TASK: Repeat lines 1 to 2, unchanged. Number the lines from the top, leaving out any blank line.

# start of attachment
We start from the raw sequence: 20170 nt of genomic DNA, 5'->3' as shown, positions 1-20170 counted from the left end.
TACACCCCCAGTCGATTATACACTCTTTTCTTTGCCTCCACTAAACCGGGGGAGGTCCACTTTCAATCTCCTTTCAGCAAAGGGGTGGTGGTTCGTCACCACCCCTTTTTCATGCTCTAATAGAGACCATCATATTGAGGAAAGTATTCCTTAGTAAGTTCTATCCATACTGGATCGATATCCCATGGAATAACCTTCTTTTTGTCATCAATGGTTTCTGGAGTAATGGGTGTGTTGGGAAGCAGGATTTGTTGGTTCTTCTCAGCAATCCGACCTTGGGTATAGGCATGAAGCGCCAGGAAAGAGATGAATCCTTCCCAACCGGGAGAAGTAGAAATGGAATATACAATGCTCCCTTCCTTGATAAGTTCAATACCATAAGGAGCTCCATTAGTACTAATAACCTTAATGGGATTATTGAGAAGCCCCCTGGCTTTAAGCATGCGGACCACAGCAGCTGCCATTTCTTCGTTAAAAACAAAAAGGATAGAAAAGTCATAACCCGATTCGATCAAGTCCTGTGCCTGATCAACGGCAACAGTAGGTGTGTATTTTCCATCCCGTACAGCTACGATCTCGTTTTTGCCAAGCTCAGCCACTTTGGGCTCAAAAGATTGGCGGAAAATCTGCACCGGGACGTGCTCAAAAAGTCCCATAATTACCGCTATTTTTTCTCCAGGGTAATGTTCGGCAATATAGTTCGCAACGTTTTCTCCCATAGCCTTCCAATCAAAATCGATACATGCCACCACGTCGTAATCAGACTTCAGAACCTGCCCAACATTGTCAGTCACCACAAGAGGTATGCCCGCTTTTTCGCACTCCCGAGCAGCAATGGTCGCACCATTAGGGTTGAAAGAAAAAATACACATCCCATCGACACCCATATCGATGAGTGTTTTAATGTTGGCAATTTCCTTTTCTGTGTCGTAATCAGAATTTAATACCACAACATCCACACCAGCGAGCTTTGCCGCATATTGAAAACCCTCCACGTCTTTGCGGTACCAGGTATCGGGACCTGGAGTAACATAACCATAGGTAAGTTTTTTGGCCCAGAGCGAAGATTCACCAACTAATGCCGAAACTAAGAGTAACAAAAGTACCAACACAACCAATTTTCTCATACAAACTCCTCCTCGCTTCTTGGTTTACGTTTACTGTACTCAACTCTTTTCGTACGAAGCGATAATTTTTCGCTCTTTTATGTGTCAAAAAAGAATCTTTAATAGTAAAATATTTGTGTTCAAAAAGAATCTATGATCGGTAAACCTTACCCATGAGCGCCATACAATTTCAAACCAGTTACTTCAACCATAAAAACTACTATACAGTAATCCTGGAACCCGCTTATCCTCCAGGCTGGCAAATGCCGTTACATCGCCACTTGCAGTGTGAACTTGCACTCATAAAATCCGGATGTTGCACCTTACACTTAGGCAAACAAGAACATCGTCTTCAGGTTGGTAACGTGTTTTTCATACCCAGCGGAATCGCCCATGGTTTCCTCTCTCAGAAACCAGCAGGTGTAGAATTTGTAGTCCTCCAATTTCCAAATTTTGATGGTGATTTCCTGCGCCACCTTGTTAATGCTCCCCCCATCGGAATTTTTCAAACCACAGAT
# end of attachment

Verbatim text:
We start from the raw sequence: 20170 nt of genomic DNA, 5'->3' as shown, positions 1-20170 counted from the left end.
TACACCCCCAGTCGATTATACACTCTTTTCTTTGCCTCCACTAAACCGGGGGAGGTCCACTTTCAATCTCCTTTCAGCAAAGGGGTGGTGGTTCGTCACCACCCCTTTTTCATGCTCTAATAGAGACCATCATATTGAGGAAAGTATTCCTTAGTAAGTTCTATCCATACTGGATCGATATCCCATGGAATAACCTTCTTTTTGTCATCAATGGTTTCTGGAGTAATGGGTGTGTTGGGAAGCAGGATTTGTTGGTTCTTCTCAGCAATCCGACCTTGGGTATAGGCATGAAGCGCCAGGAAAGAGATGAATCCTTCCCAACCGGGAGAAGTAGAAATGGAATATACAATGCTCCCTTCCTTGATAAGTTCAATACCATAAGGAGCTCCATTAGTACTAATAACCTTAATGGGATTATTGAGAAGCCCCCTGGCTTTAAGCATGCGGACCACAGCAGCTGCCATTTCTTCGTTAAAAACAAAAAGGATAGAAAAGTCATAACCCGATTCGATCAAGTCCTGTGCCTGATCAACGGCAACAGTAGGTGTGTATTTTCCATCCCGTACAGCTACGATCTCGTTTTTGCCAAGCTCAGCCACTTTGGGCTCAAAAGATTGGCGGAAAATCTGCACCGGGACGTGCTCAAAAAGTCCCATAATTACCGCTATTTTTTCTCCAGGGTAATGTTCGGCAATATAGTTCGCAACGTTTTCTCCCATAGCCTTCCAATCAAAATCGATACATGCCACCACGTCGTAATCAGACTTCAGAACCTGCCCAACATTGTCAGTCACCACAAGAGGTATGCCCGCTTTTTCGCACTCCCGAGCAGCAATGGTCGCACCATTAGGGTTGAAAGAAAAAATACACATCCCATCGACACCCATATCGATGAGTGTTTTAATGTTGGCAATTTCCTTTTCTGTGTCGTAATCAGAATTTAATACCACAACATCCACACCAGCGAGCTTTGCCGCATATTGAAAACCCTCCACGTCTTTGCGGTACCAGGTATCGGGACCTGGAGTAACATAACCATAGGTAAGTTTTTTGGCCCAGAGCGAAGATTCACCAACTAATGCCGAAACTAAGAGTAACAAAAGTACCAACACAACCAATTTTCTCATACAAACTCCTCCTCGCTTCTTGGTTTACGTTTACTGTACTCAACTCTTTTCGTACGAAGCGATAATTTTTCGCTCTTTTATGTGTCAAAAAAGAATCTTTAATAGTAAAATATTTGTGTTCAAAAAGAATCTATGATCGGTAAACCTTACCCATGAGCGCCATACAATTTCAAACCAGTTACTTCAACCATAAAAACTACTATACAGTAATCCTGGAACCCGCTTATCCTCCAGGCTGGCAAATGCCGTTACATCGCCACTTGCAGTGTGAACTTGCACTCATAAAATCCGGATGTTGCACCTTACACTTAGGCAAACAAGAACATCGTCTTCAGGTTGGTAACGTGTTTTTCATACCCAGCGGAATCGCCCATGGTTTCCTCTCTCAGAAACCAGCAGGTGTAGAATTTGTAGTCCTCCAATTTCCAAATTTTGATGGTGATTTCCTGCGCCACCTTGTTAATGCTCCCCCCATCGGAATTTTTCAAACCACAGAT